Ronnie Brewer ($1,186,459)

What happened to Brewer anyway? He seemed like a useful player heading into last season even though he had arthroscopic knee surgery last September. Then he was traded from New York halfway through the season and only played in 14 games for OKC. Now, he’s in Houston and only $100k of his contract is guaranteed.

Did I mention he’s only 28?

But he can’t shoot and if he can’t defend either then he’s useless. It wouldn’t kill my team if Brewer was ineffective. Green, James, Kirilenko, and at times Cunningham can be solid defenders on the perimeter, but Brewer’s absence might tax Green, my starting shooting guard, which could trickle down to the bigs defending the paint. Those bigs are Tim Duncan and…

Andray Blatche ($1,375,604)


Blatche is still a mystery on what he really is as a player (he’s kind of a weirdo in general). He showed signs of life last season with Brooklyn, posting a PER of 21.9 but is on a super friendly contract thanks to his resentment towards the Wizards front office. He also gets an unusual amount of steals (two per-36-minutes), though that doesn’t mean we can assign him to lock up the opposition’s best perimeter player just yet or ever.

Blatche is the only center coming off the bench though, so he’ll have a lot of pressure to anchor the defense when Duncan is off the floor. It’s scary giving him that much responsibility. Hopefully the risk pays off in NBA 2K14.

Lineup: $46,262,108

Bench: $11,637,078

Total payroll: $57,899,186

Amount under the cap: $779,814

Killing time on a Friday night constructing a fake NBA team: Priceless (and possibly hopeless)

We’ll see if this roster changes by All-Star Weekend.

What’s the big deal about half-court heaves?

The half-court heave: Arguably basketball’s most exciting way to score, save for a dunk or game-winning bucket.

Check out the crowd before and after these makes by Alonzo Gee and Jarrett Jack:

Even misses are exciting:

The heaves are like a golfer on their second shot of a par five 18th hole, going for a green that has zero hazards surrounding it. Rarely, if ever, will the golfer score eagle or better (or even a par if their putting is as bad as mine), but it doesn’t hurt to try.

That’s not how some players in the NBA see it though. Some see a massive pond surrounding the green, with alligators and all sorts of other potential danger lurking. Maybe the latter is an exaggeration, but not every player sees a last-second heave as a win-win. It’s viewed instead like a harm to their shooting percentages. After all, about 98 percent of all half-court to full-court heaves are missed. Since 2001, players are 104-for-4,451 from that extended area, according to Basketball-Reference. (For a yearly breakdown, click here.)

That’s a whopping 2.3 percent that drop. The effective field goal percentage (when taking into account that a three-point shot is worth more than a two) isn’t much better at 3.5. To reach an EFG% of 50, 1,483 of those 4,451 half-court to full-court shots would have to go in, or the 104 that dropped would have to be worth about 43 points each. If that were the case, several fans would have defined roles on NBA rosters.

For those who either don’t take the last-second shot or wait just after the buzzer to let them fly, the team is negatively impacted on a situation that should normally be a win-win. Back in February, Royce Young posted a great breakdown detailing how Thunder coach Scott Brooks practically begged for his players to take the last-second heaves, despite the odds being against them.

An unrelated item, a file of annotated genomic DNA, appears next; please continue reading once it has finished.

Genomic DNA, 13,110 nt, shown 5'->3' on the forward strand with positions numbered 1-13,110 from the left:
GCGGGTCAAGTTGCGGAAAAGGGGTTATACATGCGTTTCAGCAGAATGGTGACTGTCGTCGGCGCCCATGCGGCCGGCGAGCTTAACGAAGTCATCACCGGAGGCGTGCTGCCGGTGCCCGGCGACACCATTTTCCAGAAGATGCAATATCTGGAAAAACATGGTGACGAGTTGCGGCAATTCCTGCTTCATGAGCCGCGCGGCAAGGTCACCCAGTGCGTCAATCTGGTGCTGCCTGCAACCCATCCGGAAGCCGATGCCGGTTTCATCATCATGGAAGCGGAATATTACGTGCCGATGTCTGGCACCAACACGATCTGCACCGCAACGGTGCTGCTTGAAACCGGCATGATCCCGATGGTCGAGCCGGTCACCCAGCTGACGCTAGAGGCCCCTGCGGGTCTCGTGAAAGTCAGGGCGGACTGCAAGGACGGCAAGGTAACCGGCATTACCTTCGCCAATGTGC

From Young’s piece at the Daily Thunder:

“We talked about it, about seven weeks ago maybe, couple months ago, and we talked about it,” Brooks said. “I said ‘We have to shoot that shot. There’s still time in the game — shoot it.’ The only time we don’t shoot it is if we’re up and it’s the last seconds because you don’t want to do that.

“We had that talk and somebody on our team did not take it that same night, and then we all got on him,” he said. “The next night, somebody made that shot.”

There was a divide between what each Thunder player would do if they had the ball in the backcourt with the clock winding down, most notably between stat-conscious players like Kevin Durant and Kevin Martin and others willing to let the heaves fly like Russell Westbrook and Thabo Sefolosha.

From Young’s piece once again:

How do Thunder players feel about the halfcourt heave? Should it be counted as an attempt? And do they pull the just-after-the-buzzer move? I asked some of them:

Kevin Durant: “It depends on what I’m shooting from the field. First quarter if I’m 4-for-4, I let it go. Third quarter if I’m like 10-for-16, or 10-for-17, I might let it go. But if I’m like 8-for-19, I’m going to go ahead and dribble one more second and let that buzzer go off and then throw it up there. So it depends on how the game’s going.”

Kevin Martin: “Yes, I’ve noticed it a lot. For myself? I like to be considered an efficient scorer, so I think that’ll answer your question on how I approach that shot … [Brooks] said something about if no one wants to shoot it, go up and grab it. Don’t be the person to grab it and wait. And then I think Eric Maynor hit a shot or Russ hit a shot … If they changed that rule [to not count it], I’d probably shoot a lot more of them. Some people like to shoot the halfcourt shot, some people don’t.”

Russell Westbrook: “No. Nope … If I was considering about [statistics] I’d do a lot of shit different.”

Thabo Sefolosha: “Personally if I have it, I shoot it. I’ve seen players not shoot it at all, or seen players shoot it late. I’ve seen that before … [Brooks] did, he mentioned it. In the team, most of us, I think we take the shot. But you see players that don’t do it … You gotta count it [as a shot]. You gotta count it. It’s a shot. But who cares really. I don’t care about that kind of stuff. One more shot, make or miss, is not going to break or make me, so I shoot it.”